Closure is a tricky thing. The first season of Better Things picked up well after Sam and Xander’s divorce, diving right into her single-mom life. But Xander’s always been at the back of her mind, just like he’s in the periphery of his kids’ lives. The reasons for their split haven’t really been explored, but in his few moments onscreen Xander has come across as a self-absorbed dick. So it could have been a personality clash, or maybe he just decided he didn’t want a family. Even when he’s been in town for an extended stay—like in the first season—he’s weaseled his way out of any real obligation to his kids. He told Sam, a working mother, that he was too busy to make time to see them.

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Yet when Xander dropped by early on this season, it was mostly without incident, right up until Sam shut the door in his face. That moment certainly felt like closure (it had the right sound effect, anyway), but when you’re required to stay in touch with your ex because your kids still want something to do with him, you might not ever actually get it. And so that door isn’t really shut.

There are actually a few doors in Sam’s life that have been left slightly ajar. She’s never fully cut off her hookup guy (he doesn’t have a name, what do you want me to do?), and as we learn in “Blackout,” she basically ghosted on Robin. These are very different situations, though—with Sex Dude, there isn’t much of anything to end. But botched intro aside, it was obvious that Sam connected with Robin. We saw it when she was lying in bed thinking of him, or when she heard brass horns on her way to meet him for dinner later (okay, so that was the soundtrack, but you get it). She made herself physically ill thinking about how suited they are, so naturally, she had to curb him ASAP. Well, not naturally. We don’t yet know what exactly changed Sam’s mind. But after “Blackout,” we do know that she was the one who withdrew and he’s not over her.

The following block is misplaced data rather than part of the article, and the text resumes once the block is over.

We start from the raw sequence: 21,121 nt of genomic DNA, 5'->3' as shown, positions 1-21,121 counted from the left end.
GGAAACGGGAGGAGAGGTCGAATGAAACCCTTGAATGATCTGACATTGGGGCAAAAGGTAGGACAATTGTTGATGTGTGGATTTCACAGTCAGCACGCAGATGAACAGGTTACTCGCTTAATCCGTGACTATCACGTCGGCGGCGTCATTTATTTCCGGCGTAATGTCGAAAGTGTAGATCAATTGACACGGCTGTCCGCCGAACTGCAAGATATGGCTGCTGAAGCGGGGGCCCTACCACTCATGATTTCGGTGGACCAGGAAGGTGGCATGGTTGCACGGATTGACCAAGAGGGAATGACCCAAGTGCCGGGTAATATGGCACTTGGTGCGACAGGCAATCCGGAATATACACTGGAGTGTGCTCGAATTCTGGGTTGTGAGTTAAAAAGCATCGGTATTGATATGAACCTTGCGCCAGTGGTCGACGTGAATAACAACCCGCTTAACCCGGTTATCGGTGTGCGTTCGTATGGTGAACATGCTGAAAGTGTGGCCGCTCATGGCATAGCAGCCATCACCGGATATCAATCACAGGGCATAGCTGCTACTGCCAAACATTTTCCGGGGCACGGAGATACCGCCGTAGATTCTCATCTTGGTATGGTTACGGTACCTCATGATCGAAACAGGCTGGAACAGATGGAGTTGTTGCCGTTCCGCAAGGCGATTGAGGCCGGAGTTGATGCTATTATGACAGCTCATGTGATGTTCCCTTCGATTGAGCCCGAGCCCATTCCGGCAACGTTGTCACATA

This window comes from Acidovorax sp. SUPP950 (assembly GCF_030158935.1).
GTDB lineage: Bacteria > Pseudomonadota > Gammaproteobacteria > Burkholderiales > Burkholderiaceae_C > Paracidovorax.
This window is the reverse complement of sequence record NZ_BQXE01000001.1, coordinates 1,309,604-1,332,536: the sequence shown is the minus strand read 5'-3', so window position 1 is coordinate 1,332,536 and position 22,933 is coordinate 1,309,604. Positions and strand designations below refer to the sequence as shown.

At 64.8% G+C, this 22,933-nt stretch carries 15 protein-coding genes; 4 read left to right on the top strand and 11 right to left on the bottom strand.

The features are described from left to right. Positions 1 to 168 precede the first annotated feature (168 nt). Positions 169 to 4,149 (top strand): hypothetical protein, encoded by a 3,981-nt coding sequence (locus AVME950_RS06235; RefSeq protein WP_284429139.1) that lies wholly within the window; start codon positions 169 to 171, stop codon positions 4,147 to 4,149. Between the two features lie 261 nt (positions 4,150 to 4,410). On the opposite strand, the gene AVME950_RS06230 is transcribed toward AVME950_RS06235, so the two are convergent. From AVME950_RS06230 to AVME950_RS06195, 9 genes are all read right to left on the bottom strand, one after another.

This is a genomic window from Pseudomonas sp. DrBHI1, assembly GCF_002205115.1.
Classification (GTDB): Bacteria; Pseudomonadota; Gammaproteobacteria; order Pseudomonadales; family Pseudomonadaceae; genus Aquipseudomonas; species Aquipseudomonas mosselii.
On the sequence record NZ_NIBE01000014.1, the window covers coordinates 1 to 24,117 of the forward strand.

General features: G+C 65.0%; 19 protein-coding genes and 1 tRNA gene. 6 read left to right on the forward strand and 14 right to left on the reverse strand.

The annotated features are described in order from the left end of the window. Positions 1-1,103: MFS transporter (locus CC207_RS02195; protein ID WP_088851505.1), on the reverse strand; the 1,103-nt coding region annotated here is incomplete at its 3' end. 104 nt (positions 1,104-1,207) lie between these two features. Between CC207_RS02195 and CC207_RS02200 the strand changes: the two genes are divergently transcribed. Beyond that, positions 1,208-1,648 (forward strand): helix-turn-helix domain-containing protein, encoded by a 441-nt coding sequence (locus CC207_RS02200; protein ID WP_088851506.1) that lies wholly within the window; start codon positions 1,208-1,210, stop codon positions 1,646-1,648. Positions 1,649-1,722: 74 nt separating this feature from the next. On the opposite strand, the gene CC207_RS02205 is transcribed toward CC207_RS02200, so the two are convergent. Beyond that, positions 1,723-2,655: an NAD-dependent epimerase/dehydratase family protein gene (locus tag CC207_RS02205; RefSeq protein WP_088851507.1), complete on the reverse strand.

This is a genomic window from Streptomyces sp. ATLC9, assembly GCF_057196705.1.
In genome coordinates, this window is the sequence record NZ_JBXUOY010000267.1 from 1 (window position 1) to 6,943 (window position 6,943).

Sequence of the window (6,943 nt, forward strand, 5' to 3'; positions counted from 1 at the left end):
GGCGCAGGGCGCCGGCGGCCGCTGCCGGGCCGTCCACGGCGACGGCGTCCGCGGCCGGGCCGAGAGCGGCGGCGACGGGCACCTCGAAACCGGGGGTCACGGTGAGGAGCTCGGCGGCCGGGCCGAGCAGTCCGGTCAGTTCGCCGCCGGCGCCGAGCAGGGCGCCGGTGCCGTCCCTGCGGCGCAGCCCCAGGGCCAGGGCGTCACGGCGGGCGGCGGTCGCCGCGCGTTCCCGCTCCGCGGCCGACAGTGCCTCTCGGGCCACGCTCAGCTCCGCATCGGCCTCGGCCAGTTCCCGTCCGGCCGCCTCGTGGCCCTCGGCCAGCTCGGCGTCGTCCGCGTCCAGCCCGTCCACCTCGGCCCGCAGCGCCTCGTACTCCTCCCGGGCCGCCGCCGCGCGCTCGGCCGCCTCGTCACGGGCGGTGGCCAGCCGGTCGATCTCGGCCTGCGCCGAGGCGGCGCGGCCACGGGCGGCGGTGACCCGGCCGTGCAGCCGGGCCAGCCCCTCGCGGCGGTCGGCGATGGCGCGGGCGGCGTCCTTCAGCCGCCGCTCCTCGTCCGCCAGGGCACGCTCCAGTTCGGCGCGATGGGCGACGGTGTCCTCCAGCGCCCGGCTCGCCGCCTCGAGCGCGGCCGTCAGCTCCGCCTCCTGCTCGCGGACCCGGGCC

(Photo: Bonnie Osborne/FX Networks)

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So many emotions hit Sam when she runs into Robin and his daughter Mia at the hardware store, and they all play out on the most expressive face on TV today. Seriously, I know Pamela Adlon will keep doing voice work (and there’s absolutely nothing wrong or “lesser than” about it, especially not when she gave us Bobby Hill), but whether or not she intended to, she has made an exceptional case for leading her own series. (Which makes me all the gladder that Better Things has already been renewed for a third season.)

Robin’s the one looking for closure here, because although Sam hasn’t moved on, she has quietly taken him out of the running. But instead of giving her some big “fuck you for fucking off” speech, he just tells her he misses her and it sucks not being with her. Because This poignant little exchange plays out in a fairly straightforward manner, but what comes next is full of twists and turns and those little truths that Better Things is so good at exposing. There’s a minefield of things you should and shouldn’t say or do, and though Sam rightly blows up Jeff’s illusions, the damage is actually pretty contained.